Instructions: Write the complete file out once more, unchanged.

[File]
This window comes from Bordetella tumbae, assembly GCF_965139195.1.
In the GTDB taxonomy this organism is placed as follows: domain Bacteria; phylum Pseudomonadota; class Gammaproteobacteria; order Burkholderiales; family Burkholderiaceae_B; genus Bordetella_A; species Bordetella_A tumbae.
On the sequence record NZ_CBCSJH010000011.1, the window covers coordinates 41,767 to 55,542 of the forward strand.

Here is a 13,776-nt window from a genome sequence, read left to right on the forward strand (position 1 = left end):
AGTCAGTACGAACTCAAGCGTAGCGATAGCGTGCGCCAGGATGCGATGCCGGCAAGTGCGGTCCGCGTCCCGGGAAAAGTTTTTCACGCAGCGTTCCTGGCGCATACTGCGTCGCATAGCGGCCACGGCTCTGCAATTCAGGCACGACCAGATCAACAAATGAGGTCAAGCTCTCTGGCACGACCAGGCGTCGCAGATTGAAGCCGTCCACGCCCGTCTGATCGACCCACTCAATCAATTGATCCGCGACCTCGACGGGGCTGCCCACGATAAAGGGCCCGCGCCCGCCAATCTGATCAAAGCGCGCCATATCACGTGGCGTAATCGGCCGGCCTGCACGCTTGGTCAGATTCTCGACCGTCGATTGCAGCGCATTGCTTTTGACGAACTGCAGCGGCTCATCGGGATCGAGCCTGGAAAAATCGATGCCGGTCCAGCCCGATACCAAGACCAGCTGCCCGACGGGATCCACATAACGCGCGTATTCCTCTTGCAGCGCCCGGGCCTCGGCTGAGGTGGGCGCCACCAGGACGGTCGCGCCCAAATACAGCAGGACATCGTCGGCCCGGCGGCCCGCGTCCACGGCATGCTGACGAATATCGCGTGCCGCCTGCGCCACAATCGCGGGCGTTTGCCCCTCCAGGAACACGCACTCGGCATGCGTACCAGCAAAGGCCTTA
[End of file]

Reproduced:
This window comes from Bordetella tumbae, assembly GCF_965139195.1.
In the GTDB taxonomy this organism is placed as follows: domain Bacteria; phylum Pseudomonadota; class Gammaproteobacteria; order Burkholderiales; family Burkholderiaceae_B; genus Bordetella_A; species Bordetella_A tumbae.
On the sequence record NZ_CBCSJH010000011.1, the window covers coordinates 41,767 to 55,542 of the forward strand.

Here is a 13,776-nt window from a genome sequence, read left to right on the forward strand (position 1 = left end):
AGTCAGTACGAACTCAAGCGTAGCGATAGCGTGCGCCAGGATGCGATGCCGGCAAGTGCGGTCCGCGTCCCGGGAAAAGTTTTTCACGCAGCGTTCCTGGCGCATACTGCGTCGCATAGCGGCCACGGCTCTGCAATTCAGGCACGACCAGATCAACAAATGAGGTCAAGCTCTCTGGCACGACCAGGCGTCGCAGATTGAAGCCGTCCACGCCCGTCTGATCGACCCACTCAATCAATTGATCCGCGACCTCGACGGGGCTGCCCACGATAAAGGGCCCGCGCCCGCCAATCTGATCAAAGCGCGCCATATCACGTGGCGTAATCGGCCGGCCTGCACGCTTGGTCAGATTCTCGACCGTCGATTGCAGCGCATTGCTTTTGACGAACTGCAGCGGCTCATCGGGATCGAGCCTGGAAAAATCGATGCCGGTCCAGCCCGATACCAAGACCAGCTGCCCGACGGGATCCACATAACGCGCGTATTCCTCTTGCAGCGCCCGGGCCTCGGCTGAGGTGGGCGCCACCAGGACGGTCGCGCCCAAATACAGCAGGACATCGTCGGCCCGGCGGCCCGCGTCCACGGCATGCTGACGAATATCGCGTGCCGCCTGCGCCACAATCGCGGGCGTTTGCCCCTCCAGGAACACGCACTCGGCATGCGTACCAGCAAAGGCCTTA